Now before you add the plants you need to make sure you have the pump system setup to return the water back to the rearing stock itself, remember this is a cyclical system, one pump moving the nutrient rich water from the rearing tank to the plants, and then another pump moving that water back to the rearing tank. The easiest way to do this is to set both tanks side by side with the pumps situated at each end transferring the water flow. You will also want to make sure to use opaque hoses for all the pumping, it will prevent algae growth and save you many headaches in the future.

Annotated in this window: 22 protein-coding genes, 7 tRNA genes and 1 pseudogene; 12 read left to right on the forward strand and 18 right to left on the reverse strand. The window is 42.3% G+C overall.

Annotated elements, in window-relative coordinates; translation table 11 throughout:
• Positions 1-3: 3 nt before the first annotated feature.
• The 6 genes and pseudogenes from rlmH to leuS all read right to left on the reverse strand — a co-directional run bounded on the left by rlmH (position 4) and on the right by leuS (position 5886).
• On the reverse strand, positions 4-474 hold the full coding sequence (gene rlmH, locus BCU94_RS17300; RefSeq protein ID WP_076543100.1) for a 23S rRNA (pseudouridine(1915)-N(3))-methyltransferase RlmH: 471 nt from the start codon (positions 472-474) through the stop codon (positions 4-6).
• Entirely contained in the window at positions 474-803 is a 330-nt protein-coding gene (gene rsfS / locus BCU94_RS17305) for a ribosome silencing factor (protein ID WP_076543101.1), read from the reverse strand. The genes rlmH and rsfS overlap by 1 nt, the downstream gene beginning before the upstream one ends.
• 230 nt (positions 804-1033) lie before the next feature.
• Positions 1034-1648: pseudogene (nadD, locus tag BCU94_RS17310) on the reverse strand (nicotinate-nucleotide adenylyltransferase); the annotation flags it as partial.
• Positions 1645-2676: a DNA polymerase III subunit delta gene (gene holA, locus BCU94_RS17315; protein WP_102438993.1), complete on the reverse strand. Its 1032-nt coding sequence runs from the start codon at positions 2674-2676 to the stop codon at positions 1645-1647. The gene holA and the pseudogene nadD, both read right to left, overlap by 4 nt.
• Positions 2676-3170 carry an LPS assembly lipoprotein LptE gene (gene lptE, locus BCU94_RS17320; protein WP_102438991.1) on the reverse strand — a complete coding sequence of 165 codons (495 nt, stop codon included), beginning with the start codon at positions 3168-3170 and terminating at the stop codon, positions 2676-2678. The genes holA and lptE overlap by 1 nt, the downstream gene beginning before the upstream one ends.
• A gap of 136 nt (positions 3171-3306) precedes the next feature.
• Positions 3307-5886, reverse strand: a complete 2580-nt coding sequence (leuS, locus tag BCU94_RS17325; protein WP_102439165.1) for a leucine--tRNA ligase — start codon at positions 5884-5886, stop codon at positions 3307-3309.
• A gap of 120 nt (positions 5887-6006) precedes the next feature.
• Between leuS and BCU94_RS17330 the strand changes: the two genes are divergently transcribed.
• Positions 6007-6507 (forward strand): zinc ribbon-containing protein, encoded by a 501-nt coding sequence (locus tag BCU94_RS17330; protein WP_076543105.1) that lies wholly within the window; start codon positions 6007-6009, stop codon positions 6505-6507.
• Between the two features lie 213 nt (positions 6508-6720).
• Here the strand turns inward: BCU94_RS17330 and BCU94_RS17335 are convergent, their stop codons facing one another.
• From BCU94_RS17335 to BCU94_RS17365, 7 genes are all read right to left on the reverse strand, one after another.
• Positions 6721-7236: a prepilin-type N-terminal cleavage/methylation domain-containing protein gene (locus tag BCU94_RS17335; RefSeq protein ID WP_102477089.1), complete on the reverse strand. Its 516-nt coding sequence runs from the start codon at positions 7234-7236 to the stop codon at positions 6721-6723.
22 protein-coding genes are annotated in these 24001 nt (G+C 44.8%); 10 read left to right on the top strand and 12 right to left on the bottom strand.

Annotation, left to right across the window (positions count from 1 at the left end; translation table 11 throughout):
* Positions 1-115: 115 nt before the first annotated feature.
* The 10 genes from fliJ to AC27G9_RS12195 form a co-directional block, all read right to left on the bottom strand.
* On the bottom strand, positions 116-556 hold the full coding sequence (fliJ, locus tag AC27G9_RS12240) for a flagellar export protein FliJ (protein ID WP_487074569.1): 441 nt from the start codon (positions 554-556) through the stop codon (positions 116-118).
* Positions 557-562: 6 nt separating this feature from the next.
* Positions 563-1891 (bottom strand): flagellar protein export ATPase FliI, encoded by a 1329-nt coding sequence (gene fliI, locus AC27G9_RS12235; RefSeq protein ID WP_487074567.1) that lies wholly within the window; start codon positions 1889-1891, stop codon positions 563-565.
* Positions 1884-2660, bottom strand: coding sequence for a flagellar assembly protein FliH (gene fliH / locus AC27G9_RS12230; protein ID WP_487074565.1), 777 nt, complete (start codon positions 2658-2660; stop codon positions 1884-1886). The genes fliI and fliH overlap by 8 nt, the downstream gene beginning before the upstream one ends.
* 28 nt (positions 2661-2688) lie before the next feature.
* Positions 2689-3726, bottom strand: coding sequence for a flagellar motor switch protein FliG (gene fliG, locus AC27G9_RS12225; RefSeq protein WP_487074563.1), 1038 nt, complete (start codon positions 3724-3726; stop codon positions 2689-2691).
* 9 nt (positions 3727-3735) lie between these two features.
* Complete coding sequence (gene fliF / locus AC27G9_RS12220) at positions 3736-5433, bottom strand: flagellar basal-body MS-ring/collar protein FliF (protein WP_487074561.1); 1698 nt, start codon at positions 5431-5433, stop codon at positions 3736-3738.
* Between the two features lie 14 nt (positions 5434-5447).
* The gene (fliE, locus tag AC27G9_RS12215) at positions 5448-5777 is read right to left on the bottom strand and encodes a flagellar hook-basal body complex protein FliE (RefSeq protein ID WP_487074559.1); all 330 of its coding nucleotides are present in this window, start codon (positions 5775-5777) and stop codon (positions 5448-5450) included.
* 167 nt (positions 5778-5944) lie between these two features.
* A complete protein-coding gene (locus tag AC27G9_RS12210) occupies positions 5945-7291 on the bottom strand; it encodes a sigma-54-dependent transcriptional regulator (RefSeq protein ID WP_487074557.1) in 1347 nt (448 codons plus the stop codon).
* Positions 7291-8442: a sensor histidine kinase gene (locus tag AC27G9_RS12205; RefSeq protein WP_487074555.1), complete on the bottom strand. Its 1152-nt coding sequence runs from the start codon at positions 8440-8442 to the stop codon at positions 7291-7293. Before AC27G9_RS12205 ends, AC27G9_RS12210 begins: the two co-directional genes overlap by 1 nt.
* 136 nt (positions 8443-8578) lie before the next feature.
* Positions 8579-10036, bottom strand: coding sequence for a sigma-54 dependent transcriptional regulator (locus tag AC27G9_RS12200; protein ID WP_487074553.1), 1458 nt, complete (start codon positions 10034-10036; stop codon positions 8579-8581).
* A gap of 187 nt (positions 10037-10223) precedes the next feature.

Once you have both pumps setup with the water flowing between both tanks at a sustained rate, let it run for a couple days to make sure that there is no serious faults or problems that will need to be addressed. If everything runs smoothly with no problems for a couple days with no fish or plants introduced then it is time to introduce the fish. Add them in at a young age, you will start with fry not adult fish, since you are starting with seeds and not transplanting you will need to keep the system on a balance. Add in the fish and allow the system to run for another two days, checking the pH level and making sure it stays in the 6.8-7.0 range.